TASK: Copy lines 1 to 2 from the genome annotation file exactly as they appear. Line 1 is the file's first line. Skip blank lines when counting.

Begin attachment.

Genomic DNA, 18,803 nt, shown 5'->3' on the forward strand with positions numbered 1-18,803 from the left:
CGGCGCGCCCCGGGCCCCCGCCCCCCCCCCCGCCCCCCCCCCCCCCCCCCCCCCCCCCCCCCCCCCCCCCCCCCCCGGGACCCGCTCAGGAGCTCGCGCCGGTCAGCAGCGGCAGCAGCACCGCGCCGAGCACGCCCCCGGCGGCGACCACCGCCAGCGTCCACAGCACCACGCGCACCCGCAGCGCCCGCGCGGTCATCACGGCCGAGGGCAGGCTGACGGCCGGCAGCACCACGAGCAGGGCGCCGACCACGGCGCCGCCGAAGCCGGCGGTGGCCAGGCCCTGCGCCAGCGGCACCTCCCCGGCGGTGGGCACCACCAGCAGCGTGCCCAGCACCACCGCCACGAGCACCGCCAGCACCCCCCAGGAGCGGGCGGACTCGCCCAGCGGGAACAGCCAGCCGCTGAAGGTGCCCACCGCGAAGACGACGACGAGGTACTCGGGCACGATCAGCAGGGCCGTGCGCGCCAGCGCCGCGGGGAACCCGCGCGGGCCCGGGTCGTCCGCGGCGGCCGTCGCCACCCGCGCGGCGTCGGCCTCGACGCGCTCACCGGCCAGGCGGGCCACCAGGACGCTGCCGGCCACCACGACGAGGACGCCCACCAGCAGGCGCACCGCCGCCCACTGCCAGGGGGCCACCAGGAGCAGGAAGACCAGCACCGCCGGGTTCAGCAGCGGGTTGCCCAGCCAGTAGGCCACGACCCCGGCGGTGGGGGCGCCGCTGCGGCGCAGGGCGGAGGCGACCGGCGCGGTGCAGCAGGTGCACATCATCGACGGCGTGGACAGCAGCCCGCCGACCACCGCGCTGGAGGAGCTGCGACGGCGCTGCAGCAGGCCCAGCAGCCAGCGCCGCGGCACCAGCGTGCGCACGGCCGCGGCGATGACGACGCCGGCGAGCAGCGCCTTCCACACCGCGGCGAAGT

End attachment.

Genomic DNA, 18,803 nt, shown 5'->3' on the forward strand with positions numbered 1-18,803 from the left:
CGGCGCGCCCCGGGCCCCCGCCCCCCCCCCCGCCCCCCCCCCCCCCCCCCCCCCCCCCCCCCCCCCCCCCCCCCCCGGGACCCGCTCAGGAGCTCGCGCCGGTCAGCAGCGGCAGCAGCACCGCGCCGAGCACGCCCCCGGCGGCGACCACCGCCAGCGTCCACAGCACCACGCGCACCCGCAGCGCCCGCGCGGTCATCACGGCCGAGGGCAGGCTGACGGCCGGCAGCACCACGAGCAGGGCGCCGACCACGGCGCCGCCGAAGCCGGCGGTGGCCAGGCCCTGCGCCAGCGGCACCTCCCCGGCGGTGGGCACCACCAGCAGCGTGCCCAGCACCACCGCCACGAGCACCGCCAGCACCCCCCAGGAGCGGGCGGACTCGCCCAGCGGGAACAGCCAGCCGCTGAAGGTGCCCACCGCGAAGACGACGACGAGGTACTCGGGCACGATCAGCAGGGCCGTGCGCGCCAGCGCCGCGGGGAACCCGCGCGGGCCCGGGTCGTCCGCGGCGGCCGTCGCCACCCGCGCGGCGTCGGCCTCGACGCGCTCACCGGCCAGGCGGGCCACCAGGACGCTGCCGGCCACCACGACGAGGACGCCCACCAGCAGGCGCACCGCCGCCCACTGCCAGGGGGCCACCAGGAGCAGGAAGACCAGCACCGCCGGGTTCAGCAGCGGGTTGCCCAGCCAGTAGGCCACGACCCCGGCGGTGGGGGCGCCGCTGCGGCGCAGGGCGGAGGCGACCGGCGCGGTGCAGCAGGTGCACATCATCGACGGCGTGGACAGCAGCCCGCCGACCACCGCGCTGGAGGAGCTGCGACGGCGCTGCAGCAGGCCCAGCAGCCAGCGCCGCGGCACCAGCGTGCGCACGGCCGCGGCGATGACGACGCCGGCGAGCAGCGCCTTCCACACCGCGGCGAAGT